The Miami Herald
Posted with permission from Tribune Content Agency

PARKLAND, Fla. — The morning after the worst high school shooting in American history unfolded in the Broward County suburb of Parkland, parents, police, grief counselors and students at Marjory Stoneman Douglas High struggled to make sense of a massacre that killed 17 people and injured at least 15 more.

This is America's 18th school shooting this year, and once again a community asked itself familiar questions: How did everyone miss the signs that the suspected shooter was deeply troubled, especially given his ominous postings to social media? And what could be done differently to prevent such a tragedy from happening again?

Speaking on National Public Radio early Thursday, Broward Mayor Beam Furr suggested the shooting could have been prevented.

"We missed the signs," said Furr, a former teacher, adding that the suspected shooter, Nikolas Cruz, had been receiving mental health counseling. "We should have seen some of the signs."

"We have to be more vigilant," agreed Michael Udine, also on NPR, a Broward commissioner and former mayor of the city where the massacre unfolded. "If this can happen in a city like Parkland, it can happen anywhere."

Speaking on WIOD-610 AM radio Thursday morning, Broward Sheriff Scott Israel called for lawmakers to give police more authority to confine individuals who exhibit disturbing behavior that may threaten others. He said Cruz had posted troubling photos and videos on social media.

"We saw a pic yesterday where he took a chameleon and he splattered the chameleon," Israel said. "Things like this, that's not normal behavior. Someone needs to have the empowerment, if you see something like this, to go over and say, 'You know what we're worried. We're concerned about you. We're concerned about our citizens. We're concerned about our children. ... Somebody has to stand up for them and say we need to evaluate you."

Israel noted that Cruz used a familiar weapon that has surfaced time and again after mass shootings, from Sandy Hook Elementary School in Connecticut, where 20 children were killed in 2012 to the Orlando nightclub shooting in 2017 to the Las Vegas concert shooting last fall: the AR-15, a semiautomatic assault rifle.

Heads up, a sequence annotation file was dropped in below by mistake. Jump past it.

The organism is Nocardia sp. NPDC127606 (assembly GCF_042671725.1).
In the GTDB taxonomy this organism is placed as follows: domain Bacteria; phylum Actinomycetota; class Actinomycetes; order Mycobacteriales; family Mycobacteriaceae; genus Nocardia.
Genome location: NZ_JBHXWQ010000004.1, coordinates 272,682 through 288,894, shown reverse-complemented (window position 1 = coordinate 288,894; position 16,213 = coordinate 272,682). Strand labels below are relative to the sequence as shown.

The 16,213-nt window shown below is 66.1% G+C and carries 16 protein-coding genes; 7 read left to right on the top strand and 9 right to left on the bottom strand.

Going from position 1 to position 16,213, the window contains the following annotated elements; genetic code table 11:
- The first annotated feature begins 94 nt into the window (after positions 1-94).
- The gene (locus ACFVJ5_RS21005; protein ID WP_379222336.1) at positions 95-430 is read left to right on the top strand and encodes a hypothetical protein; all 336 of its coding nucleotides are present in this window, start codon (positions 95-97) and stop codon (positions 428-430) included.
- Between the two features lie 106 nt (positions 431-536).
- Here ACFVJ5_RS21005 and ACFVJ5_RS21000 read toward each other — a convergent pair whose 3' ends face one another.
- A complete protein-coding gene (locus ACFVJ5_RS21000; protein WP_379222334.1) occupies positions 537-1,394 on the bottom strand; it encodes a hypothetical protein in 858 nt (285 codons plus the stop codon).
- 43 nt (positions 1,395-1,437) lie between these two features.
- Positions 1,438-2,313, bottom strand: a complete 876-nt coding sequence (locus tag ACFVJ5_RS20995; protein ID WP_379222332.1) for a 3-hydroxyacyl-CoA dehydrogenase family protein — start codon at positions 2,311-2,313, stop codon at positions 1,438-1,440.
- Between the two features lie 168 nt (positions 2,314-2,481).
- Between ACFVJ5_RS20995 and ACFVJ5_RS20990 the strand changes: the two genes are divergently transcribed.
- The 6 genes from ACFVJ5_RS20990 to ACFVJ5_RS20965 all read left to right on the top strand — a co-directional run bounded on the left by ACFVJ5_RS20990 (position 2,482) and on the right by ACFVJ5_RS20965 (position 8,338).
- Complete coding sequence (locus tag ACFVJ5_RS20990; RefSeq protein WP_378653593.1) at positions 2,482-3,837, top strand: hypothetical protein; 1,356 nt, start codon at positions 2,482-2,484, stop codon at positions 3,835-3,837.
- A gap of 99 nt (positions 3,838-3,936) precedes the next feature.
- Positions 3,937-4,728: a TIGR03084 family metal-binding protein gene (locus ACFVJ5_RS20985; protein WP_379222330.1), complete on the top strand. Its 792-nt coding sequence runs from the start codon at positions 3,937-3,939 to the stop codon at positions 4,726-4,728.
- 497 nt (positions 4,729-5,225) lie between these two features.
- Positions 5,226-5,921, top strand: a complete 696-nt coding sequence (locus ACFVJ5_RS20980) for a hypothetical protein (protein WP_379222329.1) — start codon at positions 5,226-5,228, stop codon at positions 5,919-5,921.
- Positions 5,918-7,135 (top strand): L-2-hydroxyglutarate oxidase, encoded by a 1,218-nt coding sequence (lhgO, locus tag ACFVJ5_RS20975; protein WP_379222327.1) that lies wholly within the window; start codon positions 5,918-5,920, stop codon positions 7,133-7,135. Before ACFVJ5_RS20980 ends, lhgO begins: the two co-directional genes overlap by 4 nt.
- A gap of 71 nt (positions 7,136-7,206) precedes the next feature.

"How easy was it for him to get this weapon? These are things that have to be considered," Israel said, adding that many assault weapons are ordered online and delivered to the buyer 80 percent complete, which is allowed by law. He said the buyer then finishes building the gun, which is frequently not traceable.

"It takes hours," Israel said. "It's nothing that you need some incredible skill to do and now the person has a gun with no serial number."

Cruz, a former student at Douglas High, was booked into the county jail Thursday morning after prosecutors charged him with 17 counts of premeditated murder.

Police had arrested Cruz on Wednesday after he attempted to blend in with students fleeing the scene. Cruz was wearing a military uniform from his JROTC class, according to one witness, and Broward Sheriff's Office deputies said they were able to track his movements using the school's video surveillance.

Jonathan Guimaraes, 17, a senior at Douglas High, said he knew Cruz from their JROTC class last year.

"He was quiet, nice," Guimaraes said. "That's how he was able to blend in. He was wearing his JROTC uniform."

One teacher, who asked not to be identified, said he had locked his students in a classroom and that he could hear a police radio outside the locked door. At one point, the teacher said he heard Cruz's name and a police officer say the suspected shooter might be headed toward the middle school nearby.

Gabriella Figueroa, 16, was in geometry class in a nearby building when she said the fire alarm went off at about 2:20 p.m., shortly before dismissal.

Figueroa said she went in the hallway and heard a pop sound. She tried to get back into her class, but the teacher had locked the door, she said.

"It felt so close," Figueroa said.

So she banged on the classroom next door, and the teacher let her and her friends inside.

"We were so thankful," she said.

Figueroa said they crouched on the ground for a while, and then hid inside a closet, which held books. They shut the door. She said about 10 people stayed inside the hot closet for about two hours until police let them out of the room.

"I was panicking," Figueroa said, adding that students were following the news on their cell phones. "I couldn't believe what was happening."

When the shooting was over, police said, 12 people had died inside the school building, 2 died outside, one died on the street, and two in an area hospital. The injured were taken to Broward Health North in Pompano Beach and Broward Health Medical Center in Fort Lauderdale.

As the gravity of the prior day's shooting settled in, grief counselors on Thursday morning fanned out to area parks, schools and libraries to help students, families and teachers cope with the tragedy.

Students who left their bookbags, Teddy bears and Valentine's Day gifts behind in the scramble to flee the shooting were allowed to return on Thursday morning to collect their belongings.

Broward officials also offered more details of the deadly rampage. Broward County Schools Superintendent Robert Runcie told reporters early Thursday that the school remained an active crime scene, and that the bodies of some of the dead had not yet been removed.

Runcie added that fire alarms at the school had been tripped by gun smoke from the assault weapon that Cruz allegedly used — and not by Cruz himself, as had been reported previously.


(Herald Staff Writers Manny Navarro, Nicholas Nehamas contributed to this report.)